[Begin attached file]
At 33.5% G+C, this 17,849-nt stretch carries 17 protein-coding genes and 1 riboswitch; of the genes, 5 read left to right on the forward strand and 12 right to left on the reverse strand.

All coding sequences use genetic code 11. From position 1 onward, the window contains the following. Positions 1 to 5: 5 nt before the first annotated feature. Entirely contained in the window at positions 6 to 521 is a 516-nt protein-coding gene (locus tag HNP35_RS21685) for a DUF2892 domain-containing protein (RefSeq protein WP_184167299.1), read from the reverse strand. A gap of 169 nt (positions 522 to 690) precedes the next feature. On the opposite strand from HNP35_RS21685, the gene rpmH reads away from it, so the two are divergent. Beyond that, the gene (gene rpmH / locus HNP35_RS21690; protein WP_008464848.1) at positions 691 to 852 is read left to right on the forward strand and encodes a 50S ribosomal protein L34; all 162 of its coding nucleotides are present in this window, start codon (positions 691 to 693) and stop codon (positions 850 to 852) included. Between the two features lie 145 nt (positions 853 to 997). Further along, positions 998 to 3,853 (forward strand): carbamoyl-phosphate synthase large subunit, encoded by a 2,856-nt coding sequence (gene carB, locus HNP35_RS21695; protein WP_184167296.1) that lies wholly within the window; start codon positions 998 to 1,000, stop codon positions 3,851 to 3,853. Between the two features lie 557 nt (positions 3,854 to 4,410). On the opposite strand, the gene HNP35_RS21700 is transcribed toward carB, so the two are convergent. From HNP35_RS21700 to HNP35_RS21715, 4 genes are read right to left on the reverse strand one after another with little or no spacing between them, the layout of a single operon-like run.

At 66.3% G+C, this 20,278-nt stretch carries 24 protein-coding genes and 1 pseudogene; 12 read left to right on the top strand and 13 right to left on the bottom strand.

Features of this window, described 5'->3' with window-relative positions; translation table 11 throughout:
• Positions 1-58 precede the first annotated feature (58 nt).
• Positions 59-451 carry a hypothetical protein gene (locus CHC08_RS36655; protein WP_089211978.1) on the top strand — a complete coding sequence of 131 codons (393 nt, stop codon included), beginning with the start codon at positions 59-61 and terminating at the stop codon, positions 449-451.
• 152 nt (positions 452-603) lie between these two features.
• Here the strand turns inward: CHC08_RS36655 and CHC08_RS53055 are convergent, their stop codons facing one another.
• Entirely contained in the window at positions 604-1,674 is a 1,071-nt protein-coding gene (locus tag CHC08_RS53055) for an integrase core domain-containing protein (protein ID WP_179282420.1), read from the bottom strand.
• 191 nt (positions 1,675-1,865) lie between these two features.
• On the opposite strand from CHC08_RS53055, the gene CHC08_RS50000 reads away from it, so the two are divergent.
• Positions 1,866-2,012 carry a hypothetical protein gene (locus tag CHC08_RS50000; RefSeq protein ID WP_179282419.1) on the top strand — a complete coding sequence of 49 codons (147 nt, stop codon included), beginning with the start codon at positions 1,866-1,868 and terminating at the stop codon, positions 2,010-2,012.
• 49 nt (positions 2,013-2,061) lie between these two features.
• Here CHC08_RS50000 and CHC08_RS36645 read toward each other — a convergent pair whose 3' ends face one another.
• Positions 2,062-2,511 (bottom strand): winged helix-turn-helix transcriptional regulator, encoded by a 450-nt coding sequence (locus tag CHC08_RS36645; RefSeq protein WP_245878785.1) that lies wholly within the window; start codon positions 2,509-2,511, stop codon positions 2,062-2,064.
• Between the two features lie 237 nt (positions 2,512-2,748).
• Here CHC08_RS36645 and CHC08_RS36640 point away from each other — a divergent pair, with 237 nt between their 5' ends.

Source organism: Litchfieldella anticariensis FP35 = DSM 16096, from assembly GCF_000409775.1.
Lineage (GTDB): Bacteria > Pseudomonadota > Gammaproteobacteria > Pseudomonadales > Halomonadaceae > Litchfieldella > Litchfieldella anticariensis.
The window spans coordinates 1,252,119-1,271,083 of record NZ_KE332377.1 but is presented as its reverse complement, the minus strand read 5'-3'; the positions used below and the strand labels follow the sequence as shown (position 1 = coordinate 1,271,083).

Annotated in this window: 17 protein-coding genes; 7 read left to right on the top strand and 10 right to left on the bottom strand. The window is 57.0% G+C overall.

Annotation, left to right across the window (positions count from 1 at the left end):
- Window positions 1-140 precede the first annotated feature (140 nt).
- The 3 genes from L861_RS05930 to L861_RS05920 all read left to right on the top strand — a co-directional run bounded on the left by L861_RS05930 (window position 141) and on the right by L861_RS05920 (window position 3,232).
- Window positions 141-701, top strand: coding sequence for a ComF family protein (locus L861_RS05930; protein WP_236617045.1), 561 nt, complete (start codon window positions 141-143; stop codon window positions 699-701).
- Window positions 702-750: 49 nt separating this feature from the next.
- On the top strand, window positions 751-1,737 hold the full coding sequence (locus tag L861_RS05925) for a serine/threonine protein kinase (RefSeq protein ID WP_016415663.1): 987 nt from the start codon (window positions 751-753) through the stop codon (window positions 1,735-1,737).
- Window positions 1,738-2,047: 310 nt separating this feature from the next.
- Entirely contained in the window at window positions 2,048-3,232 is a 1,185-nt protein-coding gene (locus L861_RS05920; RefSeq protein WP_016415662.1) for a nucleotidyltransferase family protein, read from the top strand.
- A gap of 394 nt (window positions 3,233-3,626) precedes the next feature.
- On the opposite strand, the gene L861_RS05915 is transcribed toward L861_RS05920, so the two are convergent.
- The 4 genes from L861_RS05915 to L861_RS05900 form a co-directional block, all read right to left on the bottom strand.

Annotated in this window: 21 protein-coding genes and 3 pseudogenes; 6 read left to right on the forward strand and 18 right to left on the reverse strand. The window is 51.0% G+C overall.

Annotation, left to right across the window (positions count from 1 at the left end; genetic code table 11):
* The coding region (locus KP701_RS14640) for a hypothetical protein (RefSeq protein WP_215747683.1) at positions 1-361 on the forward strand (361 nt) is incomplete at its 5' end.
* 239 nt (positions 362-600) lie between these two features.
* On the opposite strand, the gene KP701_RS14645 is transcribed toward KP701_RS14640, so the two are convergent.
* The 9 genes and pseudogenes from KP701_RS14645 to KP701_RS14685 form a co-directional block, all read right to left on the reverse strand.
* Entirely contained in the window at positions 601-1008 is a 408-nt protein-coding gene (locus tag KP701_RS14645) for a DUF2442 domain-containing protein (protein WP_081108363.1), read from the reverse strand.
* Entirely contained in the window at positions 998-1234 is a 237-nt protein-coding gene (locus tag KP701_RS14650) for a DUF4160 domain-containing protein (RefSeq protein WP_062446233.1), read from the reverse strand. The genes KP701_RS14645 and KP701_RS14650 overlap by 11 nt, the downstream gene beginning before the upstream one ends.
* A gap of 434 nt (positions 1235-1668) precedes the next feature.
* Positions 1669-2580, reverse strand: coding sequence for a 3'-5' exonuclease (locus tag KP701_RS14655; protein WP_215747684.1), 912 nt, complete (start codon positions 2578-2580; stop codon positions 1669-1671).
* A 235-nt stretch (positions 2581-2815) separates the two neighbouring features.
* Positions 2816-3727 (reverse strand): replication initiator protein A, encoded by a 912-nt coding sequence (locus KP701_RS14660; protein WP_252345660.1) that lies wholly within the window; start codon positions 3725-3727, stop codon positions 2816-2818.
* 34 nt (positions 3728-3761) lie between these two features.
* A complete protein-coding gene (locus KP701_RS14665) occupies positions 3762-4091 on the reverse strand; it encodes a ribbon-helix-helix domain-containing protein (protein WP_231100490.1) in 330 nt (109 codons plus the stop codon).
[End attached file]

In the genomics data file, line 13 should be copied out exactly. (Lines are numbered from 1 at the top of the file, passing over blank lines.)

• 49 nt (positions 2,013-2,061) lie between these two features.